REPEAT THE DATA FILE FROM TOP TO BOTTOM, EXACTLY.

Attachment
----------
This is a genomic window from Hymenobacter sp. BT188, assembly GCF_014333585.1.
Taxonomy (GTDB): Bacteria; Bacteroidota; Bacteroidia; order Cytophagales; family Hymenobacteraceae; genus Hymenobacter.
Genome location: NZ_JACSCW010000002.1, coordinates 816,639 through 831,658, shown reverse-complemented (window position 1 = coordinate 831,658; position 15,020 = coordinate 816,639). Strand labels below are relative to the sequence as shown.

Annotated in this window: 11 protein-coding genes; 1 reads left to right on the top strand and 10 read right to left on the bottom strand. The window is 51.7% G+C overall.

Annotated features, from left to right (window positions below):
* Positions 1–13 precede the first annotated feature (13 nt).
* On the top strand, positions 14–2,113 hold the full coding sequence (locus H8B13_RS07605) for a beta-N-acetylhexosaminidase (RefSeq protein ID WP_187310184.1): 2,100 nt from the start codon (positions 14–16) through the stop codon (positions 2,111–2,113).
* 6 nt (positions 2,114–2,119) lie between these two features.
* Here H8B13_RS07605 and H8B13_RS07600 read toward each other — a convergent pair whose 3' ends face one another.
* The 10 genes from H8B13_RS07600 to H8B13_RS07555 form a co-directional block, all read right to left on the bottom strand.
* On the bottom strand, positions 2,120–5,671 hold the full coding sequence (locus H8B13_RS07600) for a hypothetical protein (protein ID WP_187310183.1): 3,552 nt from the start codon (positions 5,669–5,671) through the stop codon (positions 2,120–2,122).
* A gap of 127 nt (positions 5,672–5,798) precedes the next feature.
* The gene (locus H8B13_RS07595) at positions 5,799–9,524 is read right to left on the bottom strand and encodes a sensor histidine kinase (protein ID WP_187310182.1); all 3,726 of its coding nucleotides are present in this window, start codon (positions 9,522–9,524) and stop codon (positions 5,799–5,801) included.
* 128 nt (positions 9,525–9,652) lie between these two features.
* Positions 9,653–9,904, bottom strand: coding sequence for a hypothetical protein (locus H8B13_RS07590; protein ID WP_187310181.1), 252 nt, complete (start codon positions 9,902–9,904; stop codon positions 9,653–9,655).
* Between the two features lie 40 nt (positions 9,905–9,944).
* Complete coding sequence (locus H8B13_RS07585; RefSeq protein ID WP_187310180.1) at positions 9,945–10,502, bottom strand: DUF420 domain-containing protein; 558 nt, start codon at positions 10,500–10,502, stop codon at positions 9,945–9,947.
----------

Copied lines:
This is a genomic window from Hymenobacter sp. BT188, assembly GCF_014333585.1.
Taxonomy (GTDB): Bacteria; Bacteroidota; Bacteroidia; order Cytophagales; family Hymenobacteraceae; genus Hymenobacter.
Genome location: NZ_JACSCW010000002.1, coordinates 816,639 through 831,658, shown reverse-complemented (window position 1 = coordinate 831,658; position 15,020 = coordinate 816,639). Strand labels below are relative to the sequence as shown.

Annotated in this window: 11 protein-coding genes; 1 reads left to right on the top strand and 10 read right to left on the bottom strand. The window is 51.7% G+C overall.

Annotated features, from left to right (window positions below):
* Positions 1–13 precede the first annotated feature (13 nt).
* On the top strand, positions 14–2,113 hold the full coding sequence (locus H8B13_RS07605) for a beta-N-acetylhexosaminidase (RefSeq protein ID WP_187310184.1): 2,100 nt from the start codon (positions 14–16) through the stop codon (positions 2,111–2,113).
* 6 nt (positions 2,114–2,119) lie between these two features.
* Here H8B13_RS07605 and H8B13_RS07600 read toward each other — a convergent pair whose 3' ends face one another.
* The 10 genes from H8B13_RS07600 to H8B13_RS07555 form a co-directional block, all read right to left on the bottom strand.
* On the bottom strand, positions 2,120–5,671 hold the full coding sequence (locus H8B13_RS07600) for a hypothetical protein (protein ID WP_187310183.1): 3,552 nt from the start codon (positions 5,669–5,671) through the stop codon (positions 2,120–2,122).
* A gap of 127 nt (positions 5,672–5,798) precedes the next feature.
* The gene (locus H8B13_RS07595) at positions 5,799–9,524 is read right to left on the bottom strand and encodes a sensor histidine kinase (protein ID WP_187310182.1); all 3,726 of its coding nucleotides are present in this window, start codon (positions 9,522–9,524) and stop codon (positions 5,799–5,801) included.
* 128 nt (positions 9,525–9,652) lie between these two features.
* Positions 9,653–9,904, bottom strand: coding sequence for a hypothetical protein (locus H8B13_RS07590; protein ID WP_187310181.1), 252 nt, complete (start codon positions 9,902–9,904; stop codon positions 9,653–9,655).
* Between the two features lie 40 nt (positions 9,905–9,944).
* Complete coding sequence (locus H8B13_RS07585; RefSeq protein ID WP_187310180.1) at positions 9,945–10,502, bottom strand: DUF420 domain-containing protein; 558 nt, start codon at positions 10,500–10,502, stop codon at positions 9,945–9,947.